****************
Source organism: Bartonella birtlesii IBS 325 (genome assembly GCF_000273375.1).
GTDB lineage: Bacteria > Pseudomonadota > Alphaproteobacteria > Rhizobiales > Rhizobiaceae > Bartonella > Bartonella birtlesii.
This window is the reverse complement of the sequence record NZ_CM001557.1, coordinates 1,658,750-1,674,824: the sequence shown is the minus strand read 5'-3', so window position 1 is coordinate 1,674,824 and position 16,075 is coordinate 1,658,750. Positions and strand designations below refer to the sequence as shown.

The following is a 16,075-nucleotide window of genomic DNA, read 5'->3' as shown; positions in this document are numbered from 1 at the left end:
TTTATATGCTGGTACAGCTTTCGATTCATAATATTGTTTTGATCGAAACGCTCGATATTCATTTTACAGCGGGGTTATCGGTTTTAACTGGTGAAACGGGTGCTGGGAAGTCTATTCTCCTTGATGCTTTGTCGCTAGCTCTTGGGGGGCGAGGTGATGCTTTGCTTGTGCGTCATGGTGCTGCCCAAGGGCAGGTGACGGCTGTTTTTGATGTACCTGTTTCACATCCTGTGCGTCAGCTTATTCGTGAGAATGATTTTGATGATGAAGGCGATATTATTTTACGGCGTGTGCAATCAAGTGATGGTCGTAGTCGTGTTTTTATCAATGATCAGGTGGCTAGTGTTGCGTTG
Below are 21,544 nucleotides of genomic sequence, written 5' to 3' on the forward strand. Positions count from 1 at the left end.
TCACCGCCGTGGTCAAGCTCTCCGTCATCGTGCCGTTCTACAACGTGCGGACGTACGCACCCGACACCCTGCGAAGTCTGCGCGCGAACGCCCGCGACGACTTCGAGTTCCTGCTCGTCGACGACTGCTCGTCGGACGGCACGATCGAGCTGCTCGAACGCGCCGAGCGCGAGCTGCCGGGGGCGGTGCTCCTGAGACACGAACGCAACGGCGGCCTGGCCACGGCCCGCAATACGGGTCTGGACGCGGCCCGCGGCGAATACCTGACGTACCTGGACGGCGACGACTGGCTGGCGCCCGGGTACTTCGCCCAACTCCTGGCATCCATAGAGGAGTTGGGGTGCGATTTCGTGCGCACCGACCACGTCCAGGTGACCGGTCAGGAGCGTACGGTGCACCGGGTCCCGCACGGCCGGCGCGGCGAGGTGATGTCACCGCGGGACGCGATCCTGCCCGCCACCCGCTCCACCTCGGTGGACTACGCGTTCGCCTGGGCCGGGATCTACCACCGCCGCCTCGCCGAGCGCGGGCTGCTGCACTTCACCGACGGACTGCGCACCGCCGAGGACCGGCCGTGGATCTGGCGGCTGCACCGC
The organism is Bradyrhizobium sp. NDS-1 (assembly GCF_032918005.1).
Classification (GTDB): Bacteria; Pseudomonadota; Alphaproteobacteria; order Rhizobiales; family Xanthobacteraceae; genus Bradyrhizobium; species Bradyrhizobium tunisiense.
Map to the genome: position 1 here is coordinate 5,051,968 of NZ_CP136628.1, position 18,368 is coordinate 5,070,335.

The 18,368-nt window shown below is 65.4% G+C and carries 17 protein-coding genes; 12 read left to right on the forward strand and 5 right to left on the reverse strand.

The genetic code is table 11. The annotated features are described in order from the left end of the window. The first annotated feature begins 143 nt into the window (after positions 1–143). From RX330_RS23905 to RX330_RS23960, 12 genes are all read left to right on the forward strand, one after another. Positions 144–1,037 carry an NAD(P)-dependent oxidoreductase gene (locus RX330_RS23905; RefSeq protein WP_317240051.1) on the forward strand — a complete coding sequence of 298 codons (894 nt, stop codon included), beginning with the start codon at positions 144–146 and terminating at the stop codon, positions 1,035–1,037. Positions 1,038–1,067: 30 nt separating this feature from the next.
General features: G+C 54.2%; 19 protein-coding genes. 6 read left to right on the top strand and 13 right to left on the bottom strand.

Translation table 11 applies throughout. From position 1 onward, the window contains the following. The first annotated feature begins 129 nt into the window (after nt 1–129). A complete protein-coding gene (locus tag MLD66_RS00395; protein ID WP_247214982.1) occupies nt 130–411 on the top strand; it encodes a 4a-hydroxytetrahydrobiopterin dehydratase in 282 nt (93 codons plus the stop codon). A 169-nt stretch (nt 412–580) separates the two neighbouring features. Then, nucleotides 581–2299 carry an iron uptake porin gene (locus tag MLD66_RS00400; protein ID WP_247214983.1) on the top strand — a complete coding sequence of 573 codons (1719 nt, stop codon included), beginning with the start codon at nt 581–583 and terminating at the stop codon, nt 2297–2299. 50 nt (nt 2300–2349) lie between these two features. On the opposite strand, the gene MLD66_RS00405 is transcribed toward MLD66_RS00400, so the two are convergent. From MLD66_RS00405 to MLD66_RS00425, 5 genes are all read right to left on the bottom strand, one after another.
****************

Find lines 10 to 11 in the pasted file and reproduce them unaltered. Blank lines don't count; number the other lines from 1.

Map to the genome: position 1 here is coordinate 5,051,968 of NZ_CP136628.1, position 18,368 is coordinate 5,070,335.

The 18,368-nt window shown below is 65.4% G+C and carries 17 protein-coding genes; 12 read left to right on the forward strand and 5 right to left on the reverse strand.